Police have mistakenly issued more than 20,000 traffic fines.
The traffic infringement notices for offences between October 22 and December 16 were issued to the wrong people after a data blunder.
The error occurred when NZ Transport Agency information about vehicle transactions for that period was mistakenly withheld from police due to a technical issue.
It means people who sold their cars in that period may have received fines meant for the new owners. Those who changed their address or surnames during the specified period could also be affected.
The fines are mainly speed camera infringements, with a smaller number of other camera-related notices including red light camera offences and police-issued parking notices. It does not affect council-issued parking fines.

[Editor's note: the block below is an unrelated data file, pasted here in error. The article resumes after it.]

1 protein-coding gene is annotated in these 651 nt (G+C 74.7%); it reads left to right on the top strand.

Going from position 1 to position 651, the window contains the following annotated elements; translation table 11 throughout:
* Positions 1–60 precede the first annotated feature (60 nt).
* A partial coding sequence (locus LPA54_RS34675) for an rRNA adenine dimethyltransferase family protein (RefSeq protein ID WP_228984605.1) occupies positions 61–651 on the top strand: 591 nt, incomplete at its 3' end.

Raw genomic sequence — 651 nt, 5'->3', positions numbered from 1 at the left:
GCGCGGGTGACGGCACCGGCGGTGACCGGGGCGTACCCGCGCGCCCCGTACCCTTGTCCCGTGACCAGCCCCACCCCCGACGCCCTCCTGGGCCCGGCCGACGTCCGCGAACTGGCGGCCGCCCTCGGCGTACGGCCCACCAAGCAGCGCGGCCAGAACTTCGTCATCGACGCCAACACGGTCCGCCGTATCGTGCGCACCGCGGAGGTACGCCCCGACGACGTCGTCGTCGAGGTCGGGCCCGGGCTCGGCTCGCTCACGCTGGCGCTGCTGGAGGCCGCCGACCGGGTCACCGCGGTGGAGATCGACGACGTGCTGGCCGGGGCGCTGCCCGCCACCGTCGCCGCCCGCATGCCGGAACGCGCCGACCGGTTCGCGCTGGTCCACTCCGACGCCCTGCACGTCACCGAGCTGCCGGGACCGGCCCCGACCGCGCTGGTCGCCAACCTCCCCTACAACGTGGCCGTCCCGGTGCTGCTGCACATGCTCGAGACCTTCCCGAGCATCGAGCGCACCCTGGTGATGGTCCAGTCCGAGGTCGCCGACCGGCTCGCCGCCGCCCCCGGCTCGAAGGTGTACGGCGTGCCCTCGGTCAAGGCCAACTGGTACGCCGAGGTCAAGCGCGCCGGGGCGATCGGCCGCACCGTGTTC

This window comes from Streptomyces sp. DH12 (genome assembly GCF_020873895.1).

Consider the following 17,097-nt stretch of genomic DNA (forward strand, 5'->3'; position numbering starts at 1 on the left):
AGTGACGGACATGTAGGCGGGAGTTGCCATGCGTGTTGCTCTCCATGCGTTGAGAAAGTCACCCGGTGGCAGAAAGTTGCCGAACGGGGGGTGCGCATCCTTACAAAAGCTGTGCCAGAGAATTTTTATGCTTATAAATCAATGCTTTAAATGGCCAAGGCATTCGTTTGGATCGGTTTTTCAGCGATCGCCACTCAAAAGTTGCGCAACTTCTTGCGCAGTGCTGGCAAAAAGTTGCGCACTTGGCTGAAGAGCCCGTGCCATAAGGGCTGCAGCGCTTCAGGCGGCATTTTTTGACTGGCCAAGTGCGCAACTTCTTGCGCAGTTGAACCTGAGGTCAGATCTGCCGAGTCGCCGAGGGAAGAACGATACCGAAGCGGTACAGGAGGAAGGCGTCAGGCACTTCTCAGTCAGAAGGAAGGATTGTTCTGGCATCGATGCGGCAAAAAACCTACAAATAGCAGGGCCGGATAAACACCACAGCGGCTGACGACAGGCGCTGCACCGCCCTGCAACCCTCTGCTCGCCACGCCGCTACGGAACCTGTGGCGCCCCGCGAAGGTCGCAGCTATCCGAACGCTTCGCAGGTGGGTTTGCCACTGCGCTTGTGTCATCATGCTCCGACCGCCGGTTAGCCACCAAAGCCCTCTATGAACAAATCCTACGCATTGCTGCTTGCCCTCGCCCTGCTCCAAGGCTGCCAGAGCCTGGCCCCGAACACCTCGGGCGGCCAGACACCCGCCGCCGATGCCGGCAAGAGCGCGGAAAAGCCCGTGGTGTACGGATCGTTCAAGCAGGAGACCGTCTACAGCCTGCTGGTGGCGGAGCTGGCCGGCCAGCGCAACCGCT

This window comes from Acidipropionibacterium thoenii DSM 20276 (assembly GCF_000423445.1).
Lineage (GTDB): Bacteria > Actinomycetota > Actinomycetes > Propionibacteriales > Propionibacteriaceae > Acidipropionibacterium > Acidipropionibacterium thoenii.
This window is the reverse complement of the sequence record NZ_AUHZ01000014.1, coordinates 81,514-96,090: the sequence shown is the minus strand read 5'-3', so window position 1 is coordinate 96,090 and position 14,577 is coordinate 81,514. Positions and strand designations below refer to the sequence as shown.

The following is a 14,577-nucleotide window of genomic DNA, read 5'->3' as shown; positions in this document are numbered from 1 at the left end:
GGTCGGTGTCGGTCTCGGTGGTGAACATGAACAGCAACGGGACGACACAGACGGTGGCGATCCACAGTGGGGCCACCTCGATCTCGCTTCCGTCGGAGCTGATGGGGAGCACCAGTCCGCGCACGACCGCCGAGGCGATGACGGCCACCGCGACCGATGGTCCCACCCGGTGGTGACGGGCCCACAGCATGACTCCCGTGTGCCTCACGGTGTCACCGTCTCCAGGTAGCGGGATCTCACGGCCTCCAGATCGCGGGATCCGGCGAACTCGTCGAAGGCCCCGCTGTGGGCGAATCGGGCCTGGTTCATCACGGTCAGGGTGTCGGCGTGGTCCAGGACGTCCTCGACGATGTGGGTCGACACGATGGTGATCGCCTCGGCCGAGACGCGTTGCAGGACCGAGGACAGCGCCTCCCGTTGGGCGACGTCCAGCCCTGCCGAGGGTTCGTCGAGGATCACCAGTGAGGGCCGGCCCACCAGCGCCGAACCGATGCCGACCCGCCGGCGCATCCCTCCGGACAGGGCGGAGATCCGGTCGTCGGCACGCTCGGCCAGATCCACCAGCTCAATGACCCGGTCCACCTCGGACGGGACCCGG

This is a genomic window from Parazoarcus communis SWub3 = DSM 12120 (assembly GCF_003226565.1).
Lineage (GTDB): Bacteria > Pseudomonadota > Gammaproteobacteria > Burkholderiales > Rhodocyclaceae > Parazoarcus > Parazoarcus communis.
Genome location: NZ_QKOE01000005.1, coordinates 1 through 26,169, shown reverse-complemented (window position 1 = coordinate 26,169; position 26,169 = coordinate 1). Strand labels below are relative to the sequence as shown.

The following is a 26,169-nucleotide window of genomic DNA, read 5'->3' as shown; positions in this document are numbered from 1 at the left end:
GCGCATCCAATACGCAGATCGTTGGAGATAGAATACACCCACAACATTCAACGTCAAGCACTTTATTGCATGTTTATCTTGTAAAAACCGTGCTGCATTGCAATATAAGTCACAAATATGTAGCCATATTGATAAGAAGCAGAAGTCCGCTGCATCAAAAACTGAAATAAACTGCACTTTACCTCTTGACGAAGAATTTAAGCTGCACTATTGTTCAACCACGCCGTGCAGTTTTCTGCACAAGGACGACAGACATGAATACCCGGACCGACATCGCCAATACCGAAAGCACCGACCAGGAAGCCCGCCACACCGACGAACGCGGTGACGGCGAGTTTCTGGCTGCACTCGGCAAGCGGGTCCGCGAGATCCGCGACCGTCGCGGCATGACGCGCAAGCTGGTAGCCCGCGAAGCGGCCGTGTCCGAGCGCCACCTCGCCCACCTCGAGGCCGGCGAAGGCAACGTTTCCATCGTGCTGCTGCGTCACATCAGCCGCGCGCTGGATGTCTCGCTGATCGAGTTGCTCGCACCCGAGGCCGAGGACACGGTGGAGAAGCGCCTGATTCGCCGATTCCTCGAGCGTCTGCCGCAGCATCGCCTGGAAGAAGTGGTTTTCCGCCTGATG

Police say previous vehicle owners incorrectly ticketed won't have to pay their fines and anyone who has already paid will be refunded.
Police originally said there were 38,000 false fines, but later revised the number to 20,000 thanks to a separate mistake by police collating the data.
A member of the public alerted police to the problem after receiving a ticket for a car she did not own.
Police have said sorry for the error and say anyone who has paid will be refunded.
"Police apologise to all those people affected by this problem, including previous vehicle owners, as well as motor traders and dealers, who have understandably been fielding calls and complaints from concerned customers," said national road policing manager Superintendent Carey Griffiths.
The amounts involved could range from $30 to $630 but police say most are likely to be at the lower end of the scale. The total amount of incorrect fines issues is not known.
They say they have put a number of processes in place to ensure it does not happen again and advise anyone affected or who thinks they might be affected to go to the police website.
source: newshub archive